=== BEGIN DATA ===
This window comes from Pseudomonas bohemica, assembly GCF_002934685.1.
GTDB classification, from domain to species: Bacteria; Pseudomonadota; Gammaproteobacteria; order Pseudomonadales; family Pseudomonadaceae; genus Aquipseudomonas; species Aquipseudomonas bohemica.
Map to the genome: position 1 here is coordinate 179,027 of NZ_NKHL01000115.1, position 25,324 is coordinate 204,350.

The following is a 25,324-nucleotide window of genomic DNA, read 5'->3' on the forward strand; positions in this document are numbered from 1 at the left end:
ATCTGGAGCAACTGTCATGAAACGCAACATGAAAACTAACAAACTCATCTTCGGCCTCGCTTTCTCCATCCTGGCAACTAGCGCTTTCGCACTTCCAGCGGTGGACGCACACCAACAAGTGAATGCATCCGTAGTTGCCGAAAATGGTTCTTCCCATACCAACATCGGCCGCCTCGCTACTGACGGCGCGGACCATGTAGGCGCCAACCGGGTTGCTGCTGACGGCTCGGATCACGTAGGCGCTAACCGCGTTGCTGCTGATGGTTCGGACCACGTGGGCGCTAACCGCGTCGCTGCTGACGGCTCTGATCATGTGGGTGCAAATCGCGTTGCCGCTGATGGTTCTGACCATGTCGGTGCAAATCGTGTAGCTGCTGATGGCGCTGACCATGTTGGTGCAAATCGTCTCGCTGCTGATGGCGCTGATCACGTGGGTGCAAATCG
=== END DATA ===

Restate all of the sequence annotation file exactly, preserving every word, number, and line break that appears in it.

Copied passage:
This window comes from Pseudomonas bohemica, assembly GCF_002934685.1.
GTDB classification, from domain to species: Bacteria; Pseudomonadota; Gammaproteobacteria; order Pseudomonadales; family Pseudomonadaceae; genus Aquipseudomonas; species Aquipseudomonas bohemica.
Map to the genome: position 1 here is coordinate 179,027 of NZ_NKHL01000115.1, position 25,324 is coordinate 204,350.

The following is a 25,324-nucleotide window of genomic DNA, read 5'->3' on the forward strand; positions in this document are numbered from 1 at the left end:
ATCTGGAGCAACTGTCATGAAACGCAACATGAAAACTAACAAACTCATCTTCGGCCTCGCTTTCTCCATCCTGGCAACTAGCGCTTTCGCACTTCCAGCGGTGGACGCACACCAACAAGTGAATGCATCCGTAGTTGCCGAAAATGGTTCTTCCCATACCAACATCGGCCGCCTCGCTACTGACGGCGCGGACCATGTAGGCGCCAACCGGGTTGCTGCTGACGGCTCGGATCACGTAGGCGCTAACCGCGTTGCTGCTGATGGTTCGGACCACGTGGGCGCTAACCGCGTCGCTGCTGACGGCTCTGATCATGTGGGTGCAAATCGCGTTGCCGCTGATGGTTCTGACCATGTCGGTGCAAATCGTGTAGCTGCTGATGGCGCTGACCATGTTGGTGCAAATCGTCTCGCTGCTGATGGCGCTGATCACGTGGGTGCAAATCG